Trial and Tribulation: Extraditing Accused Terrorists. (Global Notebook)

By Fujii, Rina | Harvard International Review, Summer 2002 | Go to article overview

Trial and Tribulation: Extraditing Accused Terrorists. (Global Notebook)


Fujii, Rina, Harvard International Review


In a modern world where crimes are international, extradition is an issue of growing importance. After the September 11 terrorist attacks, the problems with extradition have become increasingly clear.

The United States' decision to try accused terrorists before a military tribunal has made extradition a controversial subject since many countries are unwilling to hand residents over to the unorthodox legal environment that may await them. Unwilling to rule out the use of military tribunals, the US government has conducted extradition negotiations on a case-by-case basis. These complicated procedures are hindering effective legal action, and this situation highlights the need for a comprehensive international extradition agreement.

Even before the United States began experiencing difficulties in obtaining suspected terrorists from other nations, extradition was a serious problem in US foreign policy. The United Nations defines extradition as the surrender by one state to another of a person accused or convicted of a crime "by virtue of a treaty, reciprocity, or comity as between the respective states," in order to "restore a person to an authority competent to exercise jurisdiction over him or her." Such action is most often conducted through bilateral and multilateral treaties. Unfortunately, many states lack extradition treaties with other states; only large nations like the United States and United Kingdom have such treaties with most countries. Case-by-case agreements are common among states without reciprocal treaties for extradition. These, however, are troublesome because their success depends on the current political climates within and the relationship between the two countries involved.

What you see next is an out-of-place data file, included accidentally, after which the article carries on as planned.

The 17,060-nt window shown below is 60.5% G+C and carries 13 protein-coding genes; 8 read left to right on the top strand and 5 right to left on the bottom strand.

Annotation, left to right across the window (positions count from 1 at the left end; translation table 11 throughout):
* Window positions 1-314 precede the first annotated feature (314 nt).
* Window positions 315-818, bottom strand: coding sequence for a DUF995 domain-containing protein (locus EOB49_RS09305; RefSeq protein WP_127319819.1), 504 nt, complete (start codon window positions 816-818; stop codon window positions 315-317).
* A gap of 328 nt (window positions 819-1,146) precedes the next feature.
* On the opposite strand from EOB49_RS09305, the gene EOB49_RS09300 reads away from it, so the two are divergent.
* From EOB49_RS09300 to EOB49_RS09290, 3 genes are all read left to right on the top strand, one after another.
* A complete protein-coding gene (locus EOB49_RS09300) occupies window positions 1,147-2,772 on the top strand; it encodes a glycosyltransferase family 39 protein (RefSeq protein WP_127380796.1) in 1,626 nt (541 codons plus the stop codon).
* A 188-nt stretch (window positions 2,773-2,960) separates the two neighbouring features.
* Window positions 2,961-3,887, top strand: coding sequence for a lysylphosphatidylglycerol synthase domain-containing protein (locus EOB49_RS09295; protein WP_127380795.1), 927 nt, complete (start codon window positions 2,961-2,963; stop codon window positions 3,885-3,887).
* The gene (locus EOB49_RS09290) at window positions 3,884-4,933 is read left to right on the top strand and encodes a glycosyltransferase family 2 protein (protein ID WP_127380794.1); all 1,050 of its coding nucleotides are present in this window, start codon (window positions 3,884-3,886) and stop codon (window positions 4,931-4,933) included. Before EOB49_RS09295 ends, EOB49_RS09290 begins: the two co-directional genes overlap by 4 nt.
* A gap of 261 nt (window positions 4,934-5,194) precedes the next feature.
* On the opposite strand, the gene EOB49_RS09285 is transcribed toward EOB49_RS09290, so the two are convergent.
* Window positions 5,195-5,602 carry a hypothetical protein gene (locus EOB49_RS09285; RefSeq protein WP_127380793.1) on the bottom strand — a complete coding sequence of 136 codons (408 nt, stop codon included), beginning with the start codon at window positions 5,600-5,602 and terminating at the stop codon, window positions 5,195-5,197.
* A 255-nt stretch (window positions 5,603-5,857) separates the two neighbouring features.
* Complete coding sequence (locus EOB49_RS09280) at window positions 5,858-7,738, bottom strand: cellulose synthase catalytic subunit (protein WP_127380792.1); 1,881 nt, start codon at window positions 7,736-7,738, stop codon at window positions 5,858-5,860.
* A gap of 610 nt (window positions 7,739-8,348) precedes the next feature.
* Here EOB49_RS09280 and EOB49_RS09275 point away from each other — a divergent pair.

The United Nations has made efforts to improve the current patchwork of treaties that compose international agreements. Its most extensive measure was the Model Treaty on Extradition, created by the Committee on Crime Prevention and Control in 1990. This treaty allows states to request the extradition of a person from any state if they present documentation of an offense in accordance with the rule of double criminality. This condition is fulfilled when the alleged crime is punishable in both nations and when the state in possession lacks a valid reason for refusal. Drafters of the Model Treaty had hoped that countries would use the guidelines set forth to develop extradition treaties with fundamental commonalities. Ultimately, the United Nations hopes to harmonize all legal codes and penal systems. Understandably, however, a single multilateral treaty is extremely difficult to achieve due to legal and cultural differences between states.

The death penalty is one of the foremost reasons for the United States' current imbroglio with European nations holding suspected terrorists in their custody. Under a military tribunal, approved by US President George Bush as the applicable judicial procedure for terrorists, defendants can be executed if convicted. This is a serious concern for the European Union, whose 15 member states have all renounced the death penalty and follow a policy by which no member state will comply with extradition requests unless assured that the death penalty will not be sought or applied.

The reluctance of EU members to surrender suspects to the United States also stems from the alleged violation of human rights under the US military tribunals. The use of hearsay evidence, which is allowed in tribunals, is forbidden in the United Kingdom and Ireland. In addition, the participation of US military officers as judges, the inability of the defendants to choose their own counsel, and the secrecy of the trials make military tribunals incompliant with the fair trial standards required in Article 6 of the European Union's Convention on Human Rights. Graham Watson, the chairman of the Justice Committee of the European Parliament, has said that extradition would not be a problem if trials were in a regular civilian court but has warned that "rights would not be respected or could not be guaranteed to be respected under military tribunals. …

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